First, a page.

Valentine’s Day is a loaded holiday and phrase. We all know the script — women are supposed to go gaga over plush teddy bears and generic Hallmark cards while guys groan at cheesy commercials and the gushy gifts their girlfriends give them. Those in relationships will spend fortunes on dinners out at stuffy restaurants while their single friends, presumably with nothing better to do, are encouraged to drown their sorrows in romantic comedies and pints of Haagen Dazs.

Don’t get me wrong, I’m not dissing decadence. As a self-proclaimed gourmand, I have to admit that I love whipping up dark chocolate confections and I spend way too much money on groceries and restaurant meals. But these obsessive gendered behaviors are so stereotyped that they’ve been amplified into two impossible extremes. Really, who wants to spend their weekend writing love poems or watching the latest Katherine Heigl movie? It almost sounds like some sort of hellish competitive challenge, where people would be forced to stomach one or the other until they gave up or puked.

Clearly, I don’t think either option sounds realistic, healthy or fun, so this year I’m opting out and suggesting you do the same. Instead of stressing over the date you do or don’t have, consider putting your time, energy and money towards a genuine celebration of the people you love, whether they’re your best friends, your family or your love interest.

Of course, if you’d prefer to drink “love potion” cocktails while eating “his and hers” steaks and then — heart-shaped! — chocolate cheesecake, feel free to fight for a restaurant reservation, and if you honestly hate your life simply because you’re single, I’m not going to stop you from eating raw cookie dough and watching “27 Dresses. Consider, though, that unlike those two options, making this recipe (adapted from Giada de Laurentiis) won’t cost you a fortune, gross you out or make you feel bad about yourself.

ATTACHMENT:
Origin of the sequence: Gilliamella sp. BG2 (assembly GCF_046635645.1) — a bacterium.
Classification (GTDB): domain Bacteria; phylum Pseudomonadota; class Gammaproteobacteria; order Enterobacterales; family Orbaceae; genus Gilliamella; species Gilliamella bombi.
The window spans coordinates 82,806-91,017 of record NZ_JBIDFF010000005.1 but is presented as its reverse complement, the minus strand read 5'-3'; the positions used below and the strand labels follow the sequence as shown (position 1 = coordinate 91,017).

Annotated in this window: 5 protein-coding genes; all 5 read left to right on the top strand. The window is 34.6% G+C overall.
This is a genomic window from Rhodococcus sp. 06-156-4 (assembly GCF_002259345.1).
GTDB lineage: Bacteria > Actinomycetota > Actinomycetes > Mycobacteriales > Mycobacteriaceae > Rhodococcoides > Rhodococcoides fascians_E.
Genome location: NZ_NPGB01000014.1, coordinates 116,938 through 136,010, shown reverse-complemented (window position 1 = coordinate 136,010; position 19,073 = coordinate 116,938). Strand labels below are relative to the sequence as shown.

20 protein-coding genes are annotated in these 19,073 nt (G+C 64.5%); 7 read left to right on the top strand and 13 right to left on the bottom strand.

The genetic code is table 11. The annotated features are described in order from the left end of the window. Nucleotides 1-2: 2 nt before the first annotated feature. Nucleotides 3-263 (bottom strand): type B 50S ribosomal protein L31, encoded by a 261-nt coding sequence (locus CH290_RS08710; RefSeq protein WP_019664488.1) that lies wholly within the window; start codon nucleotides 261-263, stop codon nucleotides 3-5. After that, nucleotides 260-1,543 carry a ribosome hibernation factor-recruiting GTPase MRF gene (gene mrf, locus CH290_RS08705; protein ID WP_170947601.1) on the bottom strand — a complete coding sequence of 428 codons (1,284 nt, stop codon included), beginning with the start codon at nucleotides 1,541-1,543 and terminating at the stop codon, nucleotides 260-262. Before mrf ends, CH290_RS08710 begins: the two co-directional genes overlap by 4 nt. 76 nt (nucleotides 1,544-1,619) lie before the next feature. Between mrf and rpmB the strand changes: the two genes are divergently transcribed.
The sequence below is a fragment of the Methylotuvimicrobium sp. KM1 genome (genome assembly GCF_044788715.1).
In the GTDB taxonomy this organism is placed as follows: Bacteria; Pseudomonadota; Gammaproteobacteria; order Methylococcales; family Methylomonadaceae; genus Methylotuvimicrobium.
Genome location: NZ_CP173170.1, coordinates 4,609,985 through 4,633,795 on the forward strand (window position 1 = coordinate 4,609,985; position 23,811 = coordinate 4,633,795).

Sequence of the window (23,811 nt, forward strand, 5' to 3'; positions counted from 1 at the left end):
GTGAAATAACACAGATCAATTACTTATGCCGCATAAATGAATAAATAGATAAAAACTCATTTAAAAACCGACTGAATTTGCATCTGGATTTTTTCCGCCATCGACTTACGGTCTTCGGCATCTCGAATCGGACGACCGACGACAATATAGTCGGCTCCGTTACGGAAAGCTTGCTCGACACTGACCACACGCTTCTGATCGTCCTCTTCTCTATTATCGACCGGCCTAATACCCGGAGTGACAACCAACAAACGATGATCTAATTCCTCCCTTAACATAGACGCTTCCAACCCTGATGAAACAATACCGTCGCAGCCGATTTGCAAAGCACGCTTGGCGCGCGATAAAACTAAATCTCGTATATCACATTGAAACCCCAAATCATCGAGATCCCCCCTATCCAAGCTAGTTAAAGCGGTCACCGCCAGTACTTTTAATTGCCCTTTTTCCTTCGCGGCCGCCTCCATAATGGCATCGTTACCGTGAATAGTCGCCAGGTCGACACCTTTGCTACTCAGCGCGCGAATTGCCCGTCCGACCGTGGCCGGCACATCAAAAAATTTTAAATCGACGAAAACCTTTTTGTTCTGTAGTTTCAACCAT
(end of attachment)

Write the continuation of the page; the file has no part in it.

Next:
Note to my roommate, who I know is terrified that this column means I’m canceling our annual anti-V Day festivities: Yes, we can still eat chocolate and watch movies this weekend. But let’s bake the batter, pick an indie flick and forego “girl talk” or gossip in favor of a more constructive conversation.


1/2 cup pasta

1 slice bread, butter and garlic OR 1/4 cup garlic flavored croutons

a handful of slivered almonds

2 roasted red peppers

a T or two of extra virgin olive oil


  1. Salt your water and set it to boil.
  2. If you’re using bread instead of store-bought croutons, spread each slice with butter and garlic, place them on a baking sheet and toast in the oven at 350 degrees until they’re crisp.
  3. Once the water’s boiling, add the pasta to the pot.
  4. Dice the red peppers on a cutting board and set them aside.
  5. Toast your almonds on the stove or in the oven. Be careful they burn fast!
  6. Once the pasta’s cooked, drain it and coat it with olive oil.
  7. Smash the bread slices or croutons until you have garlicky breadcrumbs. You can do this in a food processor, or put the pieces in a sealed Ziploc bag and smash it with your hands.
  8. Add the breadcrumbs, red pepper  and toasted almonds to the pasta.
  9. Mix well and serve!

Kitt Wolfenden is a junior in the School of Foreign Service. She can be reached at [email protected] Kitt’s Kitchen appears every other Friday in the guide.

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